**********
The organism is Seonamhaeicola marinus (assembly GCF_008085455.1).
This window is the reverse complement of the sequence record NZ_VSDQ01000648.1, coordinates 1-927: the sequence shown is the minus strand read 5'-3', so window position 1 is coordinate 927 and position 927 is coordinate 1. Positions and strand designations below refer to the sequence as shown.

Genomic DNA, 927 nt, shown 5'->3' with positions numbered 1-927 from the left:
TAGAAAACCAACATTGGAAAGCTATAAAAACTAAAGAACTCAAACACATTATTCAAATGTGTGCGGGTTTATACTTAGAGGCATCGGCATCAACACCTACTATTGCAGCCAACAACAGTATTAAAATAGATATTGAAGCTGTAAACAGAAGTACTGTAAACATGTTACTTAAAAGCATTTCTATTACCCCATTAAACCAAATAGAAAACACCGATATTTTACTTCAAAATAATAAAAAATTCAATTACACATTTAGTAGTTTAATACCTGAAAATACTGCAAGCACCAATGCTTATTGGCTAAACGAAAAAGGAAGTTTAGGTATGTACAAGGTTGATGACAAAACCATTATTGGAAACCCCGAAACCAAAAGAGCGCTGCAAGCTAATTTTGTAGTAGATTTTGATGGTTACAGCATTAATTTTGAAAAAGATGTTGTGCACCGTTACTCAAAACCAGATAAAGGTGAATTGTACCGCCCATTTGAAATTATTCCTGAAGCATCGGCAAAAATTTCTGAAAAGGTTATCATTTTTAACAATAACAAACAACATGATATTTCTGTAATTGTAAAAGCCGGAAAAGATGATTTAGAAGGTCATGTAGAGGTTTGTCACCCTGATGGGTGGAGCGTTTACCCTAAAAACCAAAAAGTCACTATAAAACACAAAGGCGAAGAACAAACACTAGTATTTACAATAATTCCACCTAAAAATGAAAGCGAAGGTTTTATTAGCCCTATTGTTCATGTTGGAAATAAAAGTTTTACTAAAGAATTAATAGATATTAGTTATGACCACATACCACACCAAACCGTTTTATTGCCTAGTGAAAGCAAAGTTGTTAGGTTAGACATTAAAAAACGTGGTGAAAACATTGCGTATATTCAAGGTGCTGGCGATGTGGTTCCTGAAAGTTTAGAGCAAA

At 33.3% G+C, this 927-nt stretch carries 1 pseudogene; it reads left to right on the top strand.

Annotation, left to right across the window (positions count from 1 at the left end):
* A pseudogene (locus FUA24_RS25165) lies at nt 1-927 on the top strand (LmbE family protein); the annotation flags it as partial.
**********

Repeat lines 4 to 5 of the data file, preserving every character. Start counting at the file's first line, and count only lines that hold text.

TAGAAAACCAACATTGGAAAGCTATAAAAACTAAAGAACTCAAACACATTATTCAAATGTGTGCGGGTTTATACTTAGAGGCATCGGCATCAACACCTACTATTGCAGCCAACAACAGTATTAAAATAGATATTGAAGCTGTAAACAGAAGTACTGTAAACATGTTACTTAAAAGCATTTCTATTACCCCATTAAACCAAATAGAAAACACCGATATTTTACTTCAAAATAATAAAAAATTCAATTACACATTTAGTAGTTTAATACCTGAAAATACTGCAAGCACCAATGCTTATTGGCTAAACGAAAAAGGAAGTTTAGGTATGTACAAGGTTGATGACAAAACCATTATTGGAAACCCCGAAACCAAAAGAGCGCTGCAAGCTAATTTTGTAGTAGATTTTGATGGTTACAGCATTAATTTTGAAAAAGATGTTGTGCACCGTTACTCAAAACCAGATAAAGGTGAATTGTACCGCCCATTTGAAATTATTCCTGAAGCATCGGCAAAAATTTCTGAAAAGGTTATCATTTTTAACAATAACAAACAACATGATATTTCTGTAATTGTAAAAGCCGGAAAAGATGATTTAGAAGGTCATGTAGAGGTTTGTCACCCTGATGGGTGGAGCGTTTACCCTAAAAACCAAAAAGTCACTATAAAACACAAAGGCGAAGAACAAACACTAGTATTTACAATAATTCCACCTAAAAATGAAAGCGAAGGTTTTATTAGCCCTATTGTTCATGTTGGAAATAAAAGTTTTACTAAAGAATTAATAGATATTAGTTATGACCACATACCACACCAAACCGTTTTATTGCCTAGTGAAAGCAAAGTTGTTAGGTTAGACATTAAAAAACGTGGTGAAAACATTGCGTATATTCAAGGTGCTGGCGATGTGGTTCCTGAAAGTTTAGAGCAAA

At 33.3% G+C, this 927-nt stretch carries 1 pseudogene; it reads left to right on the top strand.